Read The Guises of the Morrigan - The Irish Goddess of Sex & Battle by David Rankine Sorita d'Este Online

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The Morrigan is probably the most powerful figure amongst the Celtic gods. The popular image of the Morrigan is as the goddess of battle and sex, a perception that only scratches the surface of this complex and manifold goddess. From bestower of sovereignty to earth goddess, from mistress of the animals to faery queen, the Morrigan stands out as the pre-eminent Celtic goddThe Morrigan is probably the most powerful figure amongst the Celtic gods. The popular image of the Morrigan is as the goddess of battle and sex, a perception that only scratches the surface of this complex and manifold goddess. From bestower of sovereignty to earth goddess, from mistress of the animals to faery queen, the Morrigan stands out as the pre-eminent Celtic goddess, and it is our hope that this book will restore a clearer perception of her awesome scope to all those people interested in the Celtic world."...

Title : The Guises of the Morrigan - The Irish Goddess of Sex & Battle
Author :
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ISBN : 9781905297009
Format Type : Paperback
Number of Pages : 212 Pages
Status : Available For Download
Last checked : 21 Minutes ago!

The Guises of the Morrigan - The Irish Goddess of Sex & Battle Reviews

  • Steve Cran
    2018-11-28 20:32

    Some of you maybe familiar with the British tales of King Arthur, and hence youare familiar with is evil half sister Morgana La Fey. She is the one who plots against Arthur, seduces him and bears a son named, Mordred, who is raised to kill Athur and take the throne. Of course this is not the real Morrigan or Morgana.Authors, David Rankine and Sorita D’Este, give us a short but information packed book on Morrigan that takes us back all the way to her Celtic roots. Be prepeared to read this one over mopre than once because you will not want to miss any of the detail. Morriogan’s various guses and forms are analyzed in various literature in which she appears.Morrigan is the Goddess of Love and War. He a name that she more than lives up to. Morrigan if broken down means “coming from the sea”. She is also called Queen of the faeries and queen of the witches. Through out the Mabinogion and other Irish myths she is identified with three other names. Those names are Nemain, Badb and Macha. Morrigan is sort of a monstrous aspect as depicted by the Lamia at a Roman for in the north. This refers to goddess in the triple form. The Lamia seduce me and then kill them.. As Nemain she is the Goddess of War who is married to the war God Neit. As Badb she is connected to the crows who eat away the dead remains after the battle. This clears the way for the new to be born. As a death Goddess it is also interesting to note that she is sometimes called Danu, the mother of the Tuatha D’ Danan. This creatix being opne of her guises is married to the God of Death. As Macha she claims her spoils of war which is severed heads.Through out Celtioc mythology she is associated with such motifs as the Bean Sidhe, the Caileachs and the Glastig. Bean Sidhe are often washer women who scream when someone is about to die, especially if they are from a royal family. Glastigs are half female half goat and tend to feed on human blood. The Caileach is a bestower of sovereignty, shaper of land. The Morrigan is a very complex Goddess more complex then we ever knew, Looking at her variety of guises she could very well fit into the mold. All Goddesses are one Goddess. For she has aspects of mother hood, bestower of sovereignty, warlike aspects and destroyer. This book gets five stars out of five stars.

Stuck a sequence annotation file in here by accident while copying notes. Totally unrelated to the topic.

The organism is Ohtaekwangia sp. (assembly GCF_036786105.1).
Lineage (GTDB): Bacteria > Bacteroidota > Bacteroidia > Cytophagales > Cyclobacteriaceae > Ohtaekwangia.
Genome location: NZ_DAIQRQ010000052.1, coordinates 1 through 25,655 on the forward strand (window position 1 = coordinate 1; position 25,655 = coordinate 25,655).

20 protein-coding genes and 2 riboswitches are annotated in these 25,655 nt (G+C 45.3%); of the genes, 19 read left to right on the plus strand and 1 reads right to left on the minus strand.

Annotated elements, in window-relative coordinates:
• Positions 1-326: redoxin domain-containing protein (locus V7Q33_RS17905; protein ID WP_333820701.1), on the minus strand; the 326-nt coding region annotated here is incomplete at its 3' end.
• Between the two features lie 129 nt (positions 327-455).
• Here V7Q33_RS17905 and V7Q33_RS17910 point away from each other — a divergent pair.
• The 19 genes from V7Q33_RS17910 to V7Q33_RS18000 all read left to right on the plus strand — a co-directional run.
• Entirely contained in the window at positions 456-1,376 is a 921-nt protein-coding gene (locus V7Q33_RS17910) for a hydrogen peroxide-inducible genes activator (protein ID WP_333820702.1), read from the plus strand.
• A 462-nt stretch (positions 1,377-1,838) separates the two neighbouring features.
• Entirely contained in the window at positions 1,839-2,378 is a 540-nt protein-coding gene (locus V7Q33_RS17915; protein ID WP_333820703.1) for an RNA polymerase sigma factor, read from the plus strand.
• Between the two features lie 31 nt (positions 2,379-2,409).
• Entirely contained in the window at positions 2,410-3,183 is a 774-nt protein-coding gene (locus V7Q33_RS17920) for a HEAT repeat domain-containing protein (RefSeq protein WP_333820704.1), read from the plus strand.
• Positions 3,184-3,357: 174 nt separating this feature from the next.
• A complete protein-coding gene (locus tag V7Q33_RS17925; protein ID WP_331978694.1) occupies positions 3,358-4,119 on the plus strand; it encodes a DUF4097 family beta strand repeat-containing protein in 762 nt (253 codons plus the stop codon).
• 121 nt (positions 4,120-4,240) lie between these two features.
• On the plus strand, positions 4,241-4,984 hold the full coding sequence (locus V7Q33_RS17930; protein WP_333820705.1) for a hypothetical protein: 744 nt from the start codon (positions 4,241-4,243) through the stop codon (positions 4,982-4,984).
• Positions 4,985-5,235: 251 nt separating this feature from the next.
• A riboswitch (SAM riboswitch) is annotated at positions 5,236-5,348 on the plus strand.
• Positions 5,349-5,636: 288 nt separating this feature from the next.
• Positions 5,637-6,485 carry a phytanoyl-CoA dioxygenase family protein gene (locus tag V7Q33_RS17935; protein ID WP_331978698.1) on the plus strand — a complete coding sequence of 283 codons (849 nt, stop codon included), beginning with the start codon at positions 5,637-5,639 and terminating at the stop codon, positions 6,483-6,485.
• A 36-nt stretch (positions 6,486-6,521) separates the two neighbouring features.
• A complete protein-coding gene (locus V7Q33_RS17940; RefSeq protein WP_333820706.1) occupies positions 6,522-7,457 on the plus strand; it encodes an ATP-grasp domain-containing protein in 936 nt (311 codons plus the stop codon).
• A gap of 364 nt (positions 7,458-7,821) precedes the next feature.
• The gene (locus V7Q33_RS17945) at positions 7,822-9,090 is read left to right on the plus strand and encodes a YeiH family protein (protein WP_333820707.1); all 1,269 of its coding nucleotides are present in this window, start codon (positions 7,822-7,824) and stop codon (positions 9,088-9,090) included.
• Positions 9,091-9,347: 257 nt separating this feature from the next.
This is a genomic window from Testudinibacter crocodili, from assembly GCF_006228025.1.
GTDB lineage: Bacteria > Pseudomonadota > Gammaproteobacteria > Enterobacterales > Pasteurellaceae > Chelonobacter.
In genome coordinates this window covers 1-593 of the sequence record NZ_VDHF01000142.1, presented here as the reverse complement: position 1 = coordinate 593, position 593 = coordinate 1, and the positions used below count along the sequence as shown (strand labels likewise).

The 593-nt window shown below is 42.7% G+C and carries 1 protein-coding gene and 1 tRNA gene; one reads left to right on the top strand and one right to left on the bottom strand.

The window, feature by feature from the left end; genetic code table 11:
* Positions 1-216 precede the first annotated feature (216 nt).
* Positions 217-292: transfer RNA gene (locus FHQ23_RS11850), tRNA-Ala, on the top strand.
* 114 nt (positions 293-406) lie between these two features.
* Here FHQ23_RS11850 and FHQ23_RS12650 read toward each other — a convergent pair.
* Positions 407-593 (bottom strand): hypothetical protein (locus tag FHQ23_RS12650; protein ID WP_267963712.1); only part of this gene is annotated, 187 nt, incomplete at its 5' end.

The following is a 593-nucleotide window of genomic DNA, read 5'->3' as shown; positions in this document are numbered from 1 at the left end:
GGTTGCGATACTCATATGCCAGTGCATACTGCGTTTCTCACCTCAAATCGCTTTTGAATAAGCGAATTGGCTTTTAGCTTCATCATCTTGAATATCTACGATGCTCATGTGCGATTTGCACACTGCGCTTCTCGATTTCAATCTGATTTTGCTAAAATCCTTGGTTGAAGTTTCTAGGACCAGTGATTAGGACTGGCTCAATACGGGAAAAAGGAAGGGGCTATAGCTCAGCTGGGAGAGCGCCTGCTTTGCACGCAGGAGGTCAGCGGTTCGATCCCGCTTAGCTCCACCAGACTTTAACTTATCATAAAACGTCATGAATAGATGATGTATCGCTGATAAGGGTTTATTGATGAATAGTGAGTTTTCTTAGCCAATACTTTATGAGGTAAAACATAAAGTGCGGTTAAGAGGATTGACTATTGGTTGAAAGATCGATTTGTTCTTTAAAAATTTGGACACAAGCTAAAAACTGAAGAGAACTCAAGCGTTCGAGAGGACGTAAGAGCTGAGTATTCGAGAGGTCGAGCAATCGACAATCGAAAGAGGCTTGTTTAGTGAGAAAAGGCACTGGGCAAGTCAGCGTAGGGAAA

• Naomi
    2018-11-18 16:48

    Very good in places, with lots of interesting references to lesser-known myths, but the really terrible editing distracted me - several parts of the book were just repetitions of what had been said before. The reconstructionist in me wanted more on the lesser-known goddesses/myths, and it was a bit frustrating to have almost every Irish/Scottish mythological figure assumed to be an aspect of the Morrigan. But there's some fantastic work on the myths here, including ones you won't encounter much.